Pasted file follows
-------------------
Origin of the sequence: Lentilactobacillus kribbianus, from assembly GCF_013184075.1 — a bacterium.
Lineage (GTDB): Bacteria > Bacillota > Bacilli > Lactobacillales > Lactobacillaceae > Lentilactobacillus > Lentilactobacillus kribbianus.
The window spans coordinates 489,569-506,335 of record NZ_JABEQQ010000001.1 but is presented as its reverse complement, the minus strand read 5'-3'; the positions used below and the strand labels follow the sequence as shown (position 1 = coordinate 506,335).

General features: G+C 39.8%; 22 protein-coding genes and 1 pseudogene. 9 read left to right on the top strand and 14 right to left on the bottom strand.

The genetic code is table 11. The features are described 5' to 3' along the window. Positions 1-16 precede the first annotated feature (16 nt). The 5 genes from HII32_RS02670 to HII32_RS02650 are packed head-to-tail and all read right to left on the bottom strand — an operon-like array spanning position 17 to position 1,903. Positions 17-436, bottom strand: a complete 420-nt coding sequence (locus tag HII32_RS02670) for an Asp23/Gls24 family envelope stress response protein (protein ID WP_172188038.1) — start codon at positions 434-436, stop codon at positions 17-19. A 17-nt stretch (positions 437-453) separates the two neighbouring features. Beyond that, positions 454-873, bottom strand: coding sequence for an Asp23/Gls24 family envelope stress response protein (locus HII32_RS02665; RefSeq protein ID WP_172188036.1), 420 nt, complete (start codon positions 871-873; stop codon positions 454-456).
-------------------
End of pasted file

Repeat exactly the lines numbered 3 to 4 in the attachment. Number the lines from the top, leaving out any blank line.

The window spans coordinates 489,569-506,335 of record NZ_JABEQQ010000001.1 but is presented as its reverse complement, the minus strand read 5'-3'; the positions used below and the strand labels follow the sequence as shown (position 1 = coordinate 506,335).

General features: G+C 39.8%; 22 protein-coding genes and 1 pseudogene. 9 read left to right on the top strand and 14 right to left on the bottom strand.